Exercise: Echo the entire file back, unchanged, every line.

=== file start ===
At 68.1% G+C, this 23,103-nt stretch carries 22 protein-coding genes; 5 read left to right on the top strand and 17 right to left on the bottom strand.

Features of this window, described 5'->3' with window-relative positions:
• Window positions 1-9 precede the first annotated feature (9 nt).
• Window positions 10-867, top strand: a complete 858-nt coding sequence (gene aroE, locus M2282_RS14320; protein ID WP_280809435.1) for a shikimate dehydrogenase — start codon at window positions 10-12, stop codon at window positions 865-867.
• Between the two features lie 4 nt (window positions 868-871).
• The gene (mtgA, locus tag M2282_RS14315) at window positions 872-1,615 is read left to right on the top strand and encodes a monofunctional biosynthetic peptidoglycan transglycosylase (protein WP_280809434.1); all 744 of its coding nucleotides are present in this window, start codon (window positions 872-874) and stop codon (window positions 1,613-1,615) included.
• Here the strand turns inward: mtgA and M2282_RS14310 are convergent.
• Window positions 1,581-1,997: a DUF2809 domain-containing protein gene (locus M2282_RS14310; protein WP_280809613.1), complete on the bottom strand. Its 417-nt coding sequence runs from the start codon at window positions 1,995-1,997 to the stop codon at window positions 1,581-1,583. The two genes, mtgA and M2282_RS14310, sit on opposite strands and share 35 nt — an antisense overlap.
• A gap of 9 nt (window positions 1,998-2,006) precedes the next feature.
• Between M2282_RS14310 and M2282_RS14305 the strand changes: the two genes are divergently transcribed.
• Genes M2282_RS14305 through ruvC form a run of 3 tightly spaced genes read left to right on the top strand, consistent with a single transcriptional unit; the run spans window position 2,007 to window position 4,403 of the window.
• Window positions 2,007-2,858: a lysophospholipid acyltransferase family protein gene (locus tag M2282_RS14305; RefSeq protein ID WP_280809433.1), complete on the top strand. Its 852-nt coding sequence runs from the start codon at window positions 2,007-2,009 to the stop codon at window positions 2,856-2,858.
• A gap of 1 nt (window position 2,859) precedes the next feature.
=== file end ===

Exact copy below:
At 68.1% G+C, this 23,103-nt stretch carries 22 protein-coding genes; 5 read left to right on the top strand and 17 right to left on the bottom strand.

Features of this window, described 5'->3' with window-relative positions:
• Window positions 1-9 precede the first annotated feature (9 nt).
• Window positions 10-867, top strand: a complete 858-nt coding sequence (gene aroE, locus M2282_RS14320; protein ID WP_280809435.1) for a shikimate dehydrogenase — start codon at window positions 10-12, stop codon at window positions 865-867.
• Between the two features lie 4 nt (window positions 868-871).
• The gene (mtgA, locus tag M2282_RS14315) at window positions 872-1,615 is read left to right on the top strand and encodes a monofunctional biosynthetic peptidoglycan transglycosylase (protein WP_280809434.1); all 744 of its coding nucleotides are present in this window, start codon (window positions 872-874) and stop codon (window positions 1,613-1,615) included.
• Here the strand turns inward: mtgA and M2282_RS14310 are convergent.
• Window positions 1,581-1,997: a DUF2809 domain-containing protein gene (locus M2282_RS14310; protein WP_280809613.1), complete on the bottom strand. Its 417-nt coding sequence runs from the start codon at window positions 1,995-1,997 to the stop codon at window positions 1,581-1,583. The two genes, mtgA and M2282_RS14310, sit on opposite strands and share 35 nt — an antisense overlap.
• A gap of 9 nt (window positions 1,998-2,006) precedes the next feature.
• Between M2282_RS14310 and M2282_RS14305 the strand changes: the two genes are divergently transcribed.
• Genes M2282_RS14305 through ruvC form a run of 3 tightly spaced genes read left to right on the top strand, consistent with a single transcriptional unit; the run spans window position 2,007 to window position 4,403 of the window.
• Window positions 2,007-2,858: a lysophospholipid acyltransferase family protein gene (locus tag M2282_RS14305; RefSeq protein ID WP_280809433.1), complete on the top strand. Its 852-nt coding sequence runs from the start codon at window positions 2,007-2,009 to the stop codon at window positions 2,856-2,858.
• A gap of 1 nt (window position 2,859) precedes the next feature.